How England made it through to Euro 2020 final with VAR controversy and two balls on the park
Glory now beckons for Gareth Southgate’s side under the Wembley arch against Italy on Sunday night, but they benefited from a penalty decision allowed to stand after a VAR check.
Whether Raheem Sterling was fouled or not by Joakim Maehle will be debated for the rest of this week and beyond. But what was not in doubt was the presence of another stray ball in the box as the England winger weaved between Danish defenders before eventually tumbling to the turf. But why had Dutch referee Danny Makkelle not already halted play?
Harry Kane did the required from the spot but only after Kasper Schmeichel saved his original effort. The striker was following up well to slot home the rebound. Tiredness seemed to account for the lack of alertness from the Danes, who gave their all on a pulsating night in north London. It will be the same again on Sunday when England seek to win their second major title and their first for 55 years.
Gareth Southgate was the comforter rather than the one needed comforted, as was the case after his last kick of Euro ’96. He embraced Danish manager Kasper Hjulmand at the end. To hell with restrictions. There was some solace for Scotland: they remain the only side to have denied England, the potential European champions, in front of goal this summer.
Denmark knew they would likely have to do something no other team had managed at Euro 2020, and that was score against England. In fact, they did so twice – sadly for them, one counted for their opponents. Skipper Simon Kjaer’s own goal shortly before half-time had England dreaming again.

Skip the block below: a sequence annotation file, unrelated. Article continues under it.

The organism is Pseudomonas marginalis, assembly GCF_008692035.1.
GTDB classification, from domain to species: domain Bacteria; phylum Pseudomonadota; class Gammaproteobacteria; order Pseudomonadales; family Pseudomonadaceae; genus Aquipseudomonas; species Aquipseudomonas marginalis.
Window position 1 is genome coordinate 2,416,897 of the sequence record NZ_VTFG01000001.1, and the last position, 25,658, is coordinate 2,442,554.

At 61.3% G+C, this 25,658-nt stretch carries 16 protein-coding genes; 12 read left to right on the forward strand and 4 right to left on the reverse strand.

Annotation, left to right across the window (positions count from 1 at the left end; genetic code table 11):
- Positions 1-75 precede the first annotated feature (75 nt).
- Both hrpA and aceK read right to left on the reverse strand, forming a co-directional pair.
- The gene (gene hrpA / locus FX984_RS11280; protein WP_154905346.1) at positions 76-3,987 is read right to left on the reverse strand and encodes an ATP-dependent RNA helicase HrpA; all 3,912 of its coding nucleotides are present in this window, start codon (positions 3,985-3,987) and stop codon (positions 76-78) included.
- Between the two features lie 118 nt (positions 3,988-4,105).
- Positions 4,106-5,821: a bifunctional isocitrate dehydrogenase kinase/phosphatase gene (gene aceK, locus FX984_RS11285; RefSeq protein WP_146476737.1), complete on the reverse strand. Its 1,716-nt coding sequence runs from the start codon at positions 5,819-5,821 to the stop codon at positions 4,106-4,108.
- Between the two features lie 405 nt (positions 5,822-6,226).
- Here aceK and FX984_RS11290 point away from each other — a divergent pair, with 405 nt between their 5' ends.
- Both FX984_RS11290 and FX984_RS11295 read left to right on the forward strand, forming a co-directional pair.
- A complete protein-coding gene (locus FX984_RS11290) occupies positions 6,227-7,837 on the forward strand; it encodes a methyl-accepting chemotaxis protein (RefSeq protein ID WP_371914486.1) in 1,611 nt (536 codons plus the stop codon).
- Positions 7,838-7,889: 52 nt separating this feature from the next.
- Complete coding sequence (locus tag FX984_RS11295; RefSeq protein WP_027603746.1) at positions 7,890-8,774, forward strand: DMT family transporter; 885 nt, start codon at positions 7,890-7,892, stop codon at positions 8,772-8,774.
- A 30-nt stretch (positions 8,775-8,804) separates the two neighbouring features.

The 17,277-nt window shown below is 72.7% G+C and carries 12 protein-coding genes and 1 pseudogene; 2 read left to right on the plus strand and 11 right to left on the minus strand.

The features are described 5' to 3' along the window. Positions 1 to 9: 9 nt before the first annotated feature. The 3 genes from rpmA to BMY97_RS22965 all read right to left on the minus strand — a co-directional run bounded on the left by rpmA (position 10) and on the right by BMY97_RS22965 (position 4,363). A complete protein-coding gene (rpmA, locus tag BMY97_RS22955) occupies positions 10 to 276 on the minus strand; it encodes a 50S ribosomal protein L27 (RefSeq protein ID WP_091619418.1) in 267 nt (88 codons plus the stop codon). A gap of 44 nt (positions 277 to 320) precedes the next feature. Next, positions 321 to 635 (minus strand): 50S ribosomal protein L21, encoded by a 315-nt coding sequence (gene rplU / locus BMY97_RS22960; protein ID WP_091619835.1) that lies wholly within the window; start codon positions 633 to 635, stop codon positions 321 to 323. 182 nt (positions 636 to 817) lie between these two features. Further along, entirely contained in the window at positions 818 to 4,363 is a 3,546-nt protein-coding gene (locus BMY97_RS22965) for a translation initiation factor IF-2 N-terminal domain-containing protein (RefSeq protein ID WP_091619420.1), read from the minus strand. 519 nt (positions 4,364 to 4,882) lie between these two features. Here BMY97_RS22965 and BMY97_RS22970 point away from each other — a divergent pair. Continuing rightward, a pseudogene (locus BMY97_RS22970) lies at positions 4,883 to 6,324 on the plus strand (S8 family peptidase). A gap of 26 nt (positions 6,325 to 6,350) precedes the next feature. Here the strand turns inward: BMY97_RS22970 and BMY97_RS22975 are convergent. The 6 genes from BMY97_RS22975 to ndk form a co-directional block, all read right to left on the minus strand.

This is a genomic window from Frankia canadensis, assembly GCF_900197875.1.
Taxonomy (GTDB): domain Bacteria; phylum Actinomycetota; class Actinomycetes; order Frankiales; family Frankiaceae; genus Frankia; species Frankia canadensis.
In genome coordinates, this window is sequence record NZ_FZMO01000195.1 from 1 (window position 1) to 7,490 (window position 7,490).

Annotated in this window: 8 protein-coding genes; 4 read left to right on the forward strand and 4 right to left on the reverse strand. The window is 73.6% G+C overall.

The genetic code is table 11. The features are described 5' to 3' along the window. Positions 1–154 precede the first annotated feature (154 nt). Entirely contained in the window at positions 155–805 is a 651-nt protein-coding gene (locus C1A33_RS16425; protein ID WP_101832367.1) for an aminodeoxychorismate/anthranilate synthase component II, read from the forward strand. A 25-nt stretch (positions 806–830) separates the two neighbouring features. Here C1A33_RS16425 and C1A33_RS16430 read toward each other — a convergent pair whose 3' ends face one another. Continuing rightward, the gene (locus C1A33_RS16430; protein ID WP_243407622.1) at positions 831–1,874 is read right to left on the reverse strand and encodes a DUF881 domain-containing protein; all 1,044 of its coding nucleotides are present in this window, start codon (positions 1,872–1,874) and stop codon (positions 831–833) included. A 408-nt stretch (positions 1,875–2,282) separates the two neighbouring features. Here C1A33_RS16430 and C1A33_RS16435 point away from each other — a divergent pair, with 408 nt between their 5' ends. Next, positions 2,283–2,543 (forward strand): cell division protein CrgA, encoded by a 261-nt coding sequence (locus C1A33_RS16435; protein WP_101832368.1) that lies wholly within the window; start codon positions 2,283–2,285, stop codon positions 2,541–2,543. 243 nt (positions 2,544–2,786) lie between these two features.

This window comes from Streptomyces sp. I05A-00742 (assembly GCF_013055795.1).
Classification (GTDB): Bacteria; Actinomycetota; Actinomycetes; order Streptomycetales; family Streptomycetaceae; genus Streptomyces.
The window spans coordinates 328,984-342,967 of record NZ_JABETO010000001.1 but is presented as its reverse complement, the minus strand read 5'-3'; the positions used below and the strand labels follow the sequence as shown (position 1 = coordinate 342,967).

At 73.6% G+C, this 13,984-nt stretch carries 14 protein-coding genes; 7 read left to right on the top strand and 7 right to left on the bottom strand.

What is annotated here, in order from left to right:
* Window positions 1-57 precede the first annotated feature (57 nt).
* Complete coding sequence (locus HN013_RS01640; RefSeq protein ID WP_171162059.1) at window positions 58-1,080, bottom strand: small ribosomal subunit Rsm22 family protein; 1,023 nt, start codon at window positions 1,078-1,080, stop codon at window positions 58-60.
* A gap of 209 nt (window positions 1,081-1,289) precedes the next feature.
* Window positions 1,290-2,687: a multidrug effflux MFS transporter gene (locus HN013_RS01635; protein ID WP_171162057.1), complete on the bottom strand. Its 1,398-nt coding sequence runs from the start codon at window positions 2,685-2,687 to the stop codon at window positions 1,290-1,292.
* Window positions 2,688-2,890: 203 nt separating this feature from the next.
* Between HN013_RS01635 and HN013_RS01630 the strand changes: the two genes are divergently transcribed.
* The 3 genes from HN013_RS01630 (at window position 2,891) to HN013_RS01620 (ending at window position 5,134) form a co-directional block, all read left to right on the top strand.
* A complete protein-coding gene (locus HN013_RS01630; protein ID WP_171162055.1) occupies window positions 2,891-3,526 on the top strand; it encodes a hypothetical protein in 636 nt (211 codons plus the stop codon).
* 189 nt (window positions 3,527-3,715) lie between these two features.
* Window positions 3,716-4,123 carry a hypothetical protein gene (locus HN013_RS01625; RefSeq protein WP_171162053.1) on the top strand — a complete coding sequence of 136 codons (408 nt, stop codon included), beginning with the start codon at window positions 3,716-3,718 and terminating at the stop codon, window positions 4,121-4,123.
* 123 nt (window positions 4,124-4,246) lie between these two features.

England expects. England always expects. But their tournament form stretching back decades has been moderate at best. Denmark are the first top ten team they have faced in this run to the final and they nearly came unstuck.
Southgate decided to recall the Arsenal teenager Bukayo Saka, who was left out of the squad for the quarter final win over Ukraine after picking up a knock.
It was another test of temperament for the Arsenal teenager. He looked unsettled by the intensity of the opening minutes but played a significant part in England’s equaliser six minutes before half-time as Southgate’s side responded well to their first mini crisis of the competition.
The Danes, for their part, sought to extract some of the emotion from an occasion that they knew threatened to be overwhelming enough. There were 60,000 inside the stadium but it might just as well have been 90,000 in terms of atmosphere. Other than a huddle, there was no visible sign that much of this was about Christian Eriksen when of course so much of it was.
Unlike when Neymar was injured in the 2014 World Cup, Denmark did not ‘do a Brazil’ and carry a shirt with his name on the back onto the pitch at the start. Rather, England skipper Harry Kane presented his opposite number Kjaer with an English shirt on which “Eriksen” was printed. It’s the thought that counts.